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Eighth Circuit Court of Appeals Rules Public Has No Right to Record Officers on Duty

August 11, 2017  | 

In a free speech ruling that contradicts six other federal circuit courts, the Eighth Circuit Court of Appeals has upheld a district court ruling that says Americans do not have a First Amendment right to videotape the police, or any public official, in public.

The court of appeals filed the opinion July 25. The ruling is only applicable in the Eighth Circuit, which encompasses: the Eastern District of Arkansas, the Western District of Arkansas, the Northern District of Iowa, the Southern District of Iowa, the District of Minnesota, the Eastern District of Missouri, the Western District of Missouri, the District of Nebraska, the District of North Dakota, and the District of South Dakota. Other federal courts of appeal have ruled that people do have a First Amendment right to record public officials while they are performing their duties, including officers.

The case stemmed from a lawsuit brought by Matthew Akins of Columbia, MO, who has had numerous run-ins with police as he attempted to videotape them pulling cars over and making arrests. Akins was typically standing on public property such as a street or sidewalk while videotaping the encounters. Akins was videotaping the encounters on behalf of a group called Citizens for Justice, which he founded in 2010, KCRG TV reports.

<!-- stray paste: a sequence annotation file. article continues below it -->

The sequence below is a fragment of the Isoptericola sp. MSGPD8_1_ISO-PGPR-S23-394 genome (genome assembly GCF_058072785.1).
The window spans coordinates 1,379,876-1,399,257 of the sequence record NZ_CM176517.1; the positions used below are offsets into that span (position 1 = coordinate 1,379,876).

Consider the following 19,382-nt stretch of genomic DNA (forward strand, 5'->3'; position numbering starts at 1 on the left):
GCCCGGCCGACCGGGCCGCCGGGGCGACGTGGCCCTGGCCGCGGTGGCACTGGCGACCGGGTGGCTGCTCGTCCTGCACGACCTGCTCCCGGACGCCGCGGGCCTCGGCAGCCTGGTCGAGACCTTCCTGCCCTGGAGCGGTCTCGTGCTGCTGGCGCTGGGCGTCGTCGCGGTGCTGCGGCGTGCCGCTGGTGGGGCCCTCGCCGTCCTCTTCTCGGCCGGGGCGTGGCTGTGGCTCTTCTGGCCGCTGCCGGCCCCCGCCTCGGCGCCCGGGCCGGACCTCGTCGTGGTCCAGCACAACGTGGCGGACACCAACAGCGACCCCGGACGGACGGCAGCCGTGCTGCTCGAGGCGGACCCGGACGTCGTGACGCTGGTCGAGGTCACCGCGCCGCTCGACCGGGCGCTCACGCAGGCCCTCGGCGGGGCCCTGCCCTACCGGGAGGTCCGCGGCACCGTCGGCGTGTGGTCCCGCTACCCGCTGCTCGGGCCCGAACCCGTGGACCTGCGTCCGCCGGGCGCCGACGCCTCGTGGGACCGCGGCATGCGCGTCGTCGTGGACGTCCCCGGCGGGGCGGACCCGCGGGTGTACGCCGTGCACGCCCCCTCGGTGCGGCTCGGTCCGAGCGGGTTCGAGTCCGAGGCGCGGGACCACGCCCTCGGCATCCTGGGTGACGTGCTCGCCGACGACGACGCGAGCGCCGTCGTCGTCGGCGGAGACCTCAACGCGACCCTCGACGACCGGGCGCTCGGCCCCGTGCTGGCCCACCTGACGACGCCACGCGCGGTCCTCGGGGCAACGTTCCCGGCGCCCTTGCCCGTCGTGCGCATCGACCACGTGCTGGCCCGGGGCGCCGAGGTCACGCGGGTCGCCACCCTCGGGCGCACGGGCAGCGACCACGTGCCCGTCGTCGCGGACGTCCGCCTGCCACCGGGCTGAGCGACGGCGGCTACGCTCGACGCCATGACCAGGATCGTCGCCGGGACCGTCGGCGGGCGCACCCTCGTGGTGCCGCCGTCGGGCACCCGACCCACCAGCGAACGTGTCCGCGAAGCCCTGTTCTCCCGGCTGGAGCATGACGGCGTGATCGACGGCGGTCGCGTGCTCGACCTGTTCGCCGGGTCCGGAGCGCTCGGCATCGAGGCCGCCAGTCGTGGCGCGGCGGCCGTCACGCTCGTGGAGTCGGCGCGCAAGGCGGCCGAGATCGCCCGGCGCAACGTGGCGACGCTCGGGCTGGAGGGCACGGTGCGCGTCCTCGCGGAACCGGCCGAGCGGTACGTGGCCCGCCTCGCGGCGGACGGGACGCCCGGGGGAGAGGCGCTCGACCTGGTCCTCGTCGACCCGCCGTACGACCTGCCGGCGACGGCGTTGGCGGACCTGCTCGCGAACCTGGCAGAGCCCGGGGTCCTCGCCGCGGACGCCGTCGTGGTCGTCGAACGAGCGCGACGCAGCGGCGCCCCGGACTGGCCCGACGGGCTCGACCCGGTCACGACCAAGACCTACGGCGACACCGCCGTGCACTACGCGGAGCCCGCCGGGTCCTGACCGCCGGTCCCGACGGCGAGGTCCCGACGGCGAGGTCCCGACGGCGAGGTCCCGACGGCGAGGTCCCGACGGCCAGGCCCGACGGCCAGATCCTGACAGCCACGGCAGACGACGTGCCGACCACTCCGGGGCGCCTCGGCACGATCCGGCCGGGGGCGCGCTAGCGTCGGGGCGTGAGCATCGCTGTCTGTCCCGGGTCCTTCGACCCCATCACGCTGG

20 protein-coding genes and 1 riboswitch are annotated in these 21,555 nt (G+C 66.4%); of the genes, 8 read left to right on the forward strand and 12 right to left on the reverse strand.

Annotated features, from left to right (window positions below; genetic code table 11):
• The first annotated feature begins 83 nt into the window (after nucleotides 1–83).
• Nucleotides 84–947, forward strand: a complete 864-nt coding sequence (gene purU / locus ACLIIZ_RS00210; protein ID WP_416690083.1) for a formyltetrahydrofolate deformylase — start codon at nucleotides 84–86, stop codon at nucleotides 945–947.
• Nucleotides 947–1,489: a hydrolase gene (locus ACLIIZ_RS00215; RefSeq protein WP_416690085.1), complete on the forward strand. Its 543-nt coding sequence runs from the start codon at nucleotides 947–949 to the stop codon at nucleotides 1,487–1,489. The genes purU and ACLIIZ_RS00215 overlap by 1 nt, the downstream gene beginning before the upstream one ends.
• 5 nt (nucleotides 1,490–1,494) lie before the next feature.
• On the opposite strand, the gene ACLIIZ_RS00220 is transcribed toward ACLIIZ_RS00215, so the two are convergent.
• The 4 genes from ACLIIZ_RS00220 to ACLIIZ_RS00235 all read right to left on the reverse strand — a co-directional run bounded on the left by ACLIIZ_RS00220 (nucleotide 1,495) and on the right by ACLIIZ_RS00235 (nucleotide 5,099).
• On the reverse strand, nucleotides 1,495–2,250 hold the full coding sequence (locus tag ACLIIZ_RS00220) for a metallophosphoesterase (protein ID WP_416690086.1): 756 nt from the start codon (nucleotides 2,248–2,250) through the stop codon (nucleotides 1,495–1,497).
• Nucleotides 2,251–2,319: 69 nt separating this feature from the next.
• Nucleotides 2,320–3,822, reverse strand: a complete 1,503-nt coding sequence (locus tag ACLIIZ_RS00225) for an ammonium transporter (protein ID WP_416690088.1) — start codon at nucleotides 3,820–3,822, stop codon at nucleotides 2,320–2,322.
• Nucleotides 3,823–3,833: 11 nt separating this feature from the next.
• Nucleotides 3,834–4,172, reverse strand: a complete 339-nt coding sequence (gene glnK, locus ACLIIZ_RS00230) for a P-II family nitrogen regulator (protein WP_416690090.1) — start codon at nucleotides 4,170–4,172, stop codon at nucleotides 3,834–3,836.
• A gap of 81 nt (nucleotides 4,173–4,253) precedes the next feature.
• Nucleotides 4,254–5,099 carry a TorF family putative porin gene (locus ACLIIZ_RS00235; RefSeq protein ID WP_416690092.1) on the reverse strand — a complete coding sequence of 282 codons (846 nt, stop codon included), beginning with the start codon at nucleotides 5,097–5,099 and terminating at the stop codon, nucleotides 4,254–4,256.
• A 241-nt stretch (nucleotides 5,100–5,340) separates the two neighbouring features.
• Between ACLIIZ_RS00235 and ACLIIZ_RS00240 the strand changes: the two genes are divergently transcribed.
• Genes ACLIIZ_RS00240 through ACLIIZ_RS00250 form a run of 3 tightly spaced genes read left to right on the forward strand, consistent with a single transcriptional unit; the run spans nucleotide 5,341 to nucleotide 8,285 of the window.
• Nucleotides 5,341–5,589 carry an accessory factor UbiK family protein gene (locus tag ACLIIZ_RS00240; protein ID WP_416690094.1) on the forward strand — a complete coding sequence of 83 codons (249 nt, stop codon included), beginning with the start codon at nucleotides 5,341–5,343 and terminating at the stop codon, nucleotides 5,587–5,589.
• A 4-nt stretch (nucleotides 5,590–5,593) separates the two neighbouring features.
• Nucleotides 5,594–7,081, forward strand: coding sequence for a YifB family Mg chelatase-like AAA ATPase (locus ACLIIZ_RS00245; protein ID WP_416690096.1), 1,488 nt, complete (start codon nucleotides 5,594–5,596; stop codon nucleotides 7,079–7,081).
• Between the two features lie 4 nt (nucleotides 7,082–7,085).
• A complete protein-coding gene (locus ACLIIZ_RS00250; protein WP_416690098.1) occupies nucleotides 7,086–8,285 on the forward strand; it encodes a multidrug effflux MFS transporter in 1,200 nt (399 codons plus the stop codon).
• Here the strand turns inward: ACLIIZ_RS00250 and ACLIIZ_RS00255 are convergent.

According to his lawyer, Stephen Wyse, Akins was threatened numerous times for his actions, his employer was hassled, and he was ordered to stop videotaping by police on several occasions. He had charges filed against him, many of which were later dropped, according to the Eighth Circuit ruling.

Akins sued Boone County Prosecutor Dan Knight and several Columbia police officers, citing violations of his First, Second, Fourth, and Fourteenth Amendment rights.

This contradictory ruling by the U.S. Court of Appeals for the Eighth Circuit is likely to trigger a U.S. Supreme Court review of this issue.

Officers should make sure they know applicable law in their jurisdictions before interfering with a person recording them on duty. Doing so can result in a civil rights lawsuit.

Comments (1)

Displaying 1 - 1 of 1

kevcopaz @ 8/12/2017 8:32 AM

This goes to prove how some judges are not in sync with the others, but I guess thats whatvthe Supremes are for. I would guess the answer is somewhere in the middle. If the public servant is in the public eye (not an invasion into privet conversations etc) and the person filming has the right to be there, then it should be legal. The point in contention is does the persons actions interfere with what the public servant is doing?. If it does or even "may" cause added danger or the possibility of making the servants job harder or likely unsafe then there should a law to prevent it. Otherwise this would be the same as if anyone was filming anyone else in public, possibly including media. That cant happen, this is a free society. I realize as a cop its a pain in the A__ but we have to remember we do serve the public and this is a free country, or should.

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